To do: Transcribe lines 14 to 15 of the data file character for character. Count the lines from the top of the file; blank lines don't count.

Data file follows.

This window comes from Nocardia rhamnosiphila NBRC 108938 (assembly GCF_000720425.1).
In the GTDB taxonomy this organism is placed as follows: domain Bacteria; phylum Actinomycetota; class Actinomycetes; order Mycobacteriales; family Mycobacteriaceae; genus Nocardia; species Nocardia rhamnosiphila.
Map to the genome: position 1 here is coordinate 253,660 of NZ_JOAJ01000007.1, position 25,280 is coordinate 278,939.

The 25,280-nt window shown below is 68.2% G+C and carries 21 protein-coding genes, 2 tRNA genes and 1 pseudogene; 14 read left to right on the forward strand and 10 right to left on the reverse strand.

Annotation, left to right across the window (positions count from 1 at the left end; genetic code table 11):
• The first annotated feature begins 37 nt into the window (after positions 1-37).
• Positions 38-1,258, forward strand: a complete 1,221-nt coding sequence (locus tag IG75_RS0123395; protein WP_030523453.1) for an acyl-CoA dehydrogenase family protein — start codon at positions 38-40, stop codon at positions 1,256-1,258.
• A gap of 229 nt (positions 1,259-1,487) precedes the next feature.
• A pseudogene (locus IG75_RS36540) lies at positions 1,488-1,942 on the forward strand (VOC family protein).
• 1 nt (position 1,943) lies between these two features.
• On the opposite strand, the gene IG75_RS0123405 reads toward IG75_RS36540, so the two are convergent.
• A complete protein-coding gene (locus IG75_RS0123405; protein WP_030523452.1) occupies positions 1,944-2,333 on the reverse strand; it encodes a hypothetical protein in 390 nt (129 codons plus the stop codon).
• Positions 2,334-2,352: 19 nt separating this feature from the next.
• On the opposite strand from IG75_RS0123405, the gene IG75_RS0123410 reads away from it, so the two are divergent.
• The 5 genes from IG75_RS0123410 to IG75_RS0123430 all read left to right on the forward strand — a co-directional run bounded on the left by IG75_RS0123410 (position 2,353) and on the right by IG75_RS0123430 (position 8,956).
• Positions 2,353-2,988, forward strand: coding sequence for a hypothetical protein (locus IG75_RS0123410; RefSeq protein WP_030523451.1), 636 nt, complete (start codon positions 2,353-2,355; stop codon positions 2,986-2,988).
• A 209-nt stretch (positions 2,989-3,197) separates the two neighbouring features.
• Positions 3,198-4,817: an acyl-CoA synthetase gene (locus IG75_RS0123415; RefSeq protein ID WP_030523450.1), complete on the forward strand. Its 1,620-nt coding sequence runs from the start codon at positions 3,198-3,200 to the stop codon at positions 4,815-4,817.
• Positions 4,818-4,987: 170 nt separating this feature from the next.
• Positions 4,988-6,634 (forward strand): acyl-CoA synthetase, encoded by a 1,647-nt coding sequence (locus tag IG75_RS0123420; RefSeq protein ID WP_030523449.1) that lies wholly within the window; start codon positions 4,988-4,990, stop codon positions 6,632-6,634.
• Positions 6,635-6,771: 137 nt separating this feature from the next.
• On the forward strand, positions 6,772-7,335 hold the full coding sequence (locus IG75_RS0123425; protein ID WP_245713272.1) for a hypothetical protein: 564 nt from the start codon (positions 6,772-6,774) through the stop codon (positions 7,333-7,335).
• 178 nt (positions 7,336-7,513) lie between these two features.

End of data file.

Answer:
• On the opposite strand from IG75_RS0123405, the gene IG75_RS0123410 reads away from it, so the two are divergent.
• The 5 genes from IG75_RS0123410 to IG75_RS0123430 all read left to right on the forward strand — a co-directional run bounded on the left by IG75_RS0123410 (position 2,353) and on the right by IG75_RS0123430 (position 8,956).